Statistically, therere are two things that matter to me in there. After running strikeout rates of 29% and 27% in advanced-A and AA, his strikeout rate declined to 21.5% in AAA. Meanwhile, his walk rate which was 2.8% in the SAL in 2012, and 3.8% in AA, climbed to a career-high 6.9% in AAA. Basically, he’s headed back to league average (~19.4% k rate and 9.1% walk rate in the PCL this year) in these two crucial markers. Two amazing statistical notes: he did not hit a single batter all year, and was charged with just one wild pitch. Those control metrics can get lost in a focus on walks, but the baserunners and extra bases they give an offense should not be ignored.
Montero is a three-pitch guy, fastball, slider and changeup. As a starter, he’s mostly 92-94 mph with his fastball with outstanding control and the ability to get to both sides of the plate. Note that in the Futures’ game over the summer, he averaged 95 mph for seven fastballs. That’s harder than I’ve ever seen him throw as a starter. Subtracting a mile or two for stamina and control takes him to his standard 93 ish range. It’s a little straight, but again, he can spot up with the pitch to make it play.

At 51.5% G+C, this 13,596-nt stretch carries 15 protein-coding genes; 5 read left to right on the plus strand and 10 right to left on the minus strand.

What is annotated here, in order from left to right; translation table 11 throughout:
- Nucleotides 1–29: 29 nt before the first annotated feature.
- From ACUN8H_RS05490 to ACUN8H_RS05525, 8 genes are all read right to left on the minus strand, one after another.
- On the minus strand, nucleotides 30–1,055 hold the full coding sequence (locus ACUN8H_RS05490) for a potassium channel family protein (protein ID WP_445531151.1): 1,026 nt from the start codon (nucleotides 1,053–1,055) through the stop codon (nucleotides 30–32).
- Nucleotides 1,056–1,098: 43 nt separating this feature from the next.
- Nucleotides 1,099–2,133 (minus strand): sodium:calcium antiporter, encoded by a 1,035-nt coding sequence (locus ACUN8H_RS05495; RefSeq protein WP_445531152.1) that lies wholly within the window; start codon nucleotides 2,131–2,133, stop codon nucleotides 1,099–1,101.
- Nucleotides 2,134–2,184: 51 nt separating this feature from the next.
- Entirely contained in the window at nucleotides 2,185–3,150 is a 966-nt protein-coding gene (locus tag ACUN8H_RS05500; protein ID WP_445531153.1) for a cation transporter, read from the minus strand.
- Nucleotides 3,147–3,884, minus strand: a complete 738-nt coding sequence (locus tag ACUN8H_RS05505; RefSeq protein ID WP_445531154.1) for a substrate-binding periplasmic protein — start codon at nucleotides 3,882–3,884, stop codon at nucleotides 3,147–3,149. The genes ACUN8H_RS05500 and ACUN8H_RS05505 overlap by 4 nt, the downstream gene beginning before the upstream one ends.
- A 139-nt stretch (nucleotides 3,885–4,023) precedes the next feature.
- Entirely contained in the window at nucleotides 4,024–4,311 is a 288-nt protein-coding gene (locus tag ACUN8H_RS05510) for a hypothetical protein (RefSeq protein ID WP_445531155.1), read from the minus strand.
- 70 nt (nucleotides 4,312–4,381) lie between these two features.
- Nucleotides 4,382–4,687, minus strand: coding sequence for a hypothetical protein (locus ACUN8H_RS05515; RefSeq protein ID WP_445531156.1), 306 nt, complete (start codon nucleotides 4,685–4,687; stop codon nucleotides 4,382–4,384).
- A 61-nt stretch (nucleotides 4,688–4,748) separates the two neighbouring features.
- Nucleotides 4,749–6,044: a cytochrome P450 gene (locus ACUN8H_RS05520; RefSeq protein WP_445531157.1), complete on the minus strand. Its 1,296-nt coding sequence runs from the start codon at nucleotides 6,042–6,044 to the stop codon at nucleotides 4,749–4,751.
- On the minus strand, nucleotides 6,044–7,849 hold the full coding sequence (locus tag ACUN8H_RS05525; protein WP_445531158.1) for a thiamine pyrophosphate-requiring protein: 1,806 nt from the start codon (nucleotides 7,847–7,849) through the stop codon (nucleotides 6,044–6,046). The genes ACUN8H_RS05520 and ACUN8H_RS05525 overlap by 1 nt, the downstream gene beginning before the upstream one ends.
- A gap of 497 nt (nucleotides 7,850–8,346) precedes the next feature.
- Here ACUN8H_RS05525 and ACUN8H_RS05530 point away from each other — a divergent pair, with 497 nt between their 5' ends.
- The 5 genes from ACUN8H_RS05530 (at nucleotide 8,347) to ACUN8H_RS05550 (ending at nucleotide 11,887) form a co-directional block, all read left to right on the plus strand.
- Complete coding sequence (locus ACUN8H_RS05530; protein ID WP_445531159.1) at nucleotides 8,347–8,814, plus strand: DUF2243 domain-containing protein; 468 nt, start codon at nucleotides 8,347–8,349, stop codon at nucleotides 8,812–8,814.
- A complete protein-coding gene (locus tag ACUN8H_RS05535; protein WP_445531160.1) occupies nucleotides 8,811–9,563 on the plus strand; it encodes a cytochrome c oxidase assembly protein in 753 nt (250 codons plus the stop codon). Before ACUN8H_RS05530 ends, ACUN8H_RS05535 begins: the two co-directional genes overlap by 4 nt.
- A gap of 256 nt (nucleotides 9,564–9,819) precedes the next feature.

In the low minors, his second pitch was his changeup. He had good armspeed on it and just enough movement to miss bats. His slider has come along in the last few years from poor to a weapon in ball to a little below big league average when I saw it in spring training (and for two pitches in the futures game). It was short and flat and that more defined movement is progress from the loopier breaking balls of years’ past. He continued to improve the offering all year.
The Mets wanted to see Montero’s progress with his slider and changeup this year. Mets’ VP of Amateur Scouting and Player Development Paul dePodesta in April, ““His fastball is very advanced right now, but the secondary pitches need to continue to get better.”
If Montero was not dominant overall in AAA, he was in August, when he put up a 1.40 ERA and a 37/6 K/BB (6.2) ratio in 38.2 innings with a 25.8% strikeout rate and a 4% walk rate. He was big league ready when the Mets shut him down to manage the jump in his innings on a year-over-year basis.